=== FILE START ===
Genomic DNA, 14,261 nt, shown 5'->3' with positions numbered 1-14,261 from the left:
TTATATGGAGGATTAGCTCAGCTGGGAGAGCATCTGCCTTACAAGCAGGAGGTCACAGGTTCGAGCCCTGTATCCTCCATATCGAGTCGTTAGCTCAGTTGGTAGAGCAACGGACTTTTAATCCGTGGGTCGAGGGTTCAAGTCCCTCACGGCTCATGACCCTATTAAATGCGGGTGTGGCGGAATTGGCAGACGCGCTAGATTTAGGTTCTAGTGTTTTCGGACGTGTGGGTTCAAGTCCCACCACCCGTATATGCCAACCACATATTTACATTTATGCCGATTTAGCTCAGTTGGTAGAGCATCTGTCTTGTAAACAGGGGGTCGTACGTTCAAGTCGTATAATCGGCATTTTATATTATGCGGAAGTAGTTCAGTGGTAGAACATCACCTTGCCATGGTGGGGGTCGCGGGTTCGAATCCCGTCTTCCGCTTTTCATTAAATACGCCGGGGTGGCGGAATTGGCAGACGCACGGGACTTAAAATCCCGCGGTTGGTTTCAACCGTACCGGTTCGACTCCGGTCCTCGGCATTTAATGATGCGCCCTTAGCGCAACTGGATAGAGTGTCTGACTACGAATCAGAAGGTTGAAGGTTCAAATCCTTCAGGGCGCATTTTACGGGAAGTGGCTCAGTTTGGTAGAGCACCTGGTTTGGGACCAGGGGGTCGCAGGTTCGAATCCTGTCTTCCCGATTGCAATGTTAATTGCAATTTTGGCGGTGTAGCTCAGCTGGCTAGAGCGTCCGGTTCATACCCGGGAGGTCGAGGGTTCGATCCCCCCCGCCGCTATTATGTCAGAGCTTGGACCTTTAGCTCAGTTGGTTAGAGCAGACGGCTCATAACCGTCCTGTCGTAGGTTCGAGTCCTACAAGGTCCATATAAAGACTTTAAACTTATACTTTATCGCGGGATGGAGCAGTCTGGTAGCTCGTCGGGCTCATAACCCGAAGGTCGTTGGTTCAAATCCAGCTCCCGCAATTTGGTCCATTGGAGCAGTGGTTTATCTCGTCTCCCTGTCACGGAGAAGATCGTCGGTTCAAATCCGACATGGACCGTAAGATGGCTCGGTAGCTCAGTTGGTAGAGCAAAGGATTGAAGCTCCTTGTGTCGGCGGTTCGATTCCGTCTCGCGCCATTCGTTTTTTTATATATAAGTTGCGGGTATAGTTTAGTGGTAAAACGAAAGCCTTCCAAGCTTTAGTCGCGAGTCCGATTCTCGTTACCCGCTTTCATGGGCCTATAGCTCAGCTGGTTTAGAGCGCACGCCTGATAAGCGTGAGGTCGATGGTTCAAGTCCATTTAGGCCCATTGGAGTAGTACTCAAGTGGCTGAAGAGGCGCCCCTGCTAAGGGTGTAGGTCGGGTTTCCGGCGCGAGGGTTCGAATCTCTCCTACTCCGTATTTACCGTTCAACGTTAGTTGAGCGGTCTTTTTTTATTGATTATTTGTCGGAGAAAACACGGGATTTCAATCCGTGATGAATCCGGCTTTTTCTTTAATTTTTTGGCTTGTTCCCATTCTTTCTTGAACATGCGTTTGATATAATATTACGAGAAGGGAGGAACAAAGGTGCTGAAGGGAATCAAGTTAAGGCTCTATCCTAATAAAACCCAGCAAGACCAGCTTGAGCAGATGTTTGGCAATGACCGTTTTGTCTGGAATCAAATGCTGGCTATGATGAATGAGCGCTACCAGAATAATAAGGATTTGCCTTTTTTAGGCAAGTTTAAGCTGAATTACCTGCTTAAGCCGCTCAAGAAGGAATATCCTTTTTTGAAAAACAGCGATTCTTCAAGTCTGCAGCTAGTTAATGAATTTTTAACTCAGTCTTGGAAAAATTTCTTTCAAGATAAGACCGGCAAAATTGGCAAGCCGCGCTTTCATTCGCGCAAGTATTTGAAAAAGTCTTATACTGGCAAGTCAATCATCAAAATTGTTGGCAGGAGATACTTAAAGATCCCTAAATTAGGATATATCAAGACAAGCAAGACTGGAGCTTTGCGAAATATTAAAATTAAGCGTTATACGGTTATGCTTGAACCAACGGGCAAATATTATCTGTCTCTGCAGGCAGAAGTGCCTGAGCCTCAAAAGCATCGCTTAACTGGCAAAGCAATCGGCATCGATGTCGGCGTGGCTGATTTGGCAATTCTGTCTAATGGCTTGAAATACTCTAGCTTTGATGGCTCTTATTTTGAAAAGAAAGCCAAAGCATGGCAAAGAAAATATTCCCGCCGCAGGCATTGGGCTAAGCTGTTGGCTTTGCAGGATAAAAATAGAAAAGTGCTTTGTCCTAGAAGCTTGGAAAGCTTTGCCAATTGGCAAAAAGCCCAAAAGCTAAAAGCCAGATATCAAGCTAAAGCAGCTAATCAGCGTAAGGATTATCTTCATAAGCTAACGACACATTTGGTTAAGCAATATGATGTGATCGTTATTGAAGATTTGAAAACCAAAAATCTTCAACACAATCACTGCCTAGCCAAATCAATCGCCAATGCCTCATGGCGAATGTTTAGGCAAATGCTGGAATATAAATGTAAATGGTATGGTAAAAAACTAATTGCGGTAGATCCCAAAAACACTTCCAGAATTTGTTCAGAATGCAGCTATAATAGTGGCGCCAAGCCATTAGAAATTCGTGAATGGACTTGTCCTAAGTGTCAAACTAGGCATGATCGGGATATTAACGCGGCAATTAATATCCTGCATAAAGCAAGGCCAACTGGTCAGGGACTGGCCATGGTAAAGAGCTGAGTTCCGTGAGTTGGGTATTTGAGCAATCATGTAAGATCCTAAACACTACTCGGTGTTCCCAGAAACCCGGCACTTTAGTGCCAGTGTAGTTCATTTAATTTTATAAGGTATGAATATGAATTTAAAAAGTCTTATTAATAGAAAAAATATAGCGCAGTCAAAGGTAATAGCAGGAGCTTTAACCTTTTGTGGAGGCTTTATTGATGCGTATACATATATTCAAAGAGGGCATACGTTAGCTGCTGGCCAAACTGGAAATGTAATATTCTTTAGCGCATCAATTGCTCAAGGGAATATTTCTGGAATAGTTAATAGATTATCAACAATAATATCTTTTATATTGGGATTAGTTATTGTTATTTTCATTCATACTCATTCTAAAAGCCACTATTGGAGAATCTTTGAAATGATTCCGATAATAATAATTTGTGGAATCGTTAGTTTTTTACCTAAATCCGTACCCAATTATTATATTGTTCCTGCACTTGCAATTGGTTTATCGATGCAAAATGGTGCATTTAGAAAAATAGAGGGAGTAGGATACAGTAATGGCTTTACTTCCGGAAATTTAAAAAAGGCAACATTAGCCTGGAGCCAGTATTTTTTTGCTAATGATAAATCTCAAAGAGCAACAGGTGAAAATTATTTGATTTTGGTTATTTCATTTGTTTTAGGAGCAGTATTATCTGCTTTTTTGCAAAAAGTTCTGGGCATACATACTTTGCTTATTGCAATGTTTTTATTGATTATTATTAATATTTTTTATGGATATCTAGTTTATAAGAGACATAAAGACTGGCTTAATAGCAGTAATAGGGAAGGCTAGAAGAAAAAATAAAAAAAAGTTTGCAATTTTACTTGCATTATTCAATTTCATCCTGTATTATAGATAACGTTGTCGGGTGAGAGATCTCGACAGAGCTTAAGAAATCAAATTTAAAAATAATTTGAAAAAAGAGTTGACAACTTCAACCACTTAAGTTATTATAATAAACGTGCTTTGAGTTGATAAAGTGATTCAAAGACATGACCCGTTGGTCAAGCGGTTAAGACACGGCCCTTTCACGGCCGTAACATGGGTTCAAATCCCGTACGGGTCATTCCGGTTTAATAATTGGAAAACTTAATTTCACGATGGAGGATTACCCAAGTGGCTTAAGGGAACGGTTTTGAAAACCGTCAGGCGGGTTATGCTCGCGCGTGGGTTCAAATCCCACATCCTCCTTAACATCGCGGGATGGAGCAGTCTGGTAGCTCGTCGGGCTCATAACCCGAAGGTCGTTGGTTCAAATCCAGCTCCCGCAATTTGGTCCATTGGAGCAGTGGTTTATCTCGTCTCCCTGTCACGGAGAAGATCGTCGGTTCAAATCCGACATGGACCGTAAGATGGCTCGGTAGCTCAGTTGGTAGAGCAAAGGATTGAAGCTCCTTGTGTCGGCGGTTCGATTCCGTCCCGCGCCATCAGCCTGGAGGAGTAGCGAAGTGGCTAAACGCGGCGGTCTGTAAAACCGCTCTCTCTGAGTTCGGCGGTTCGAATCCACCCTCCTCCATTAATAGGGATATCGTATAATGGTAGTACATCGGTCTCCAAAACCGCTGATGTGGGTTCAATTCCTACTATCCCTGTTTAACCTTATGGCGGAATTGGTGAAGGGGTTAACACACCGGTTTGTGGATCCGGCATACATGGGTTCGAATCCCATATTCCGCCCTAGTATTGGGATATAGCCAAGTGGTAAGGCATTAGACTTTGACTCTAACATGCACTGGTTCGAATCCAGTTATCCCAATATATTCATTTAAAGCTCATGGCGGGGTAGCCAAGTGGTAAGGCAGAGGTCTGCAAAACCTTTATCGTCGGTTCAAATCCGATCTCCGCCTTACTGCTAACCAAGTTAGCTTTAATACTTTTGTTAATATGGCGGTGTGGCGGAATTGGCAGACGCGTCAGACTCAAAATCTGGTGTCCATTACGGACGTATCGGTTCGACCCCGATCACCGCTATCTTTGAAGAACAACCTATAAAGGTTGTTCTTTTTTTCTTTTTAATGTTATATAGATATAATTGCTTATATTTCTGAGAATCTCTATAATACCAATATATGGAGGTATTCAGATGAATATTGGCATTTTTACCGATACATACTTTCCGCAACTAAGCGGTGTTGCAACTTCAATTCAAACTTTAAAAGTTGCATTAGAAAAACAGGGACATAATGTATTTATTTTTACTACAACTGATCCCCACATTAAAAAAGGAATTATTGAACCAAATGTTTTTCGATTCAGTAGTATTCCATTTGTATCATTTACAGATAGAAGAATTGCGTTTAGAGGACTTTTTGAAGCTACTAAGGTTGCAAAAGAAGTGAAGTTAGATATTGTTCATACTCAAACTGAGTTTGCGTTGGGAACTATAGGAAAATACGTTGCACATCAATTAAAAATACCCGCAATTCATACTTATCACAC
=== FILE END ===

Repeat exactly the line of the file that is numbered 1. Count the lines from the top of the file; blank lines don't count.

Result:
Genomic DNA, 14,261 nt, shown 5'->3' with positions numbered 1-14,261 from the left: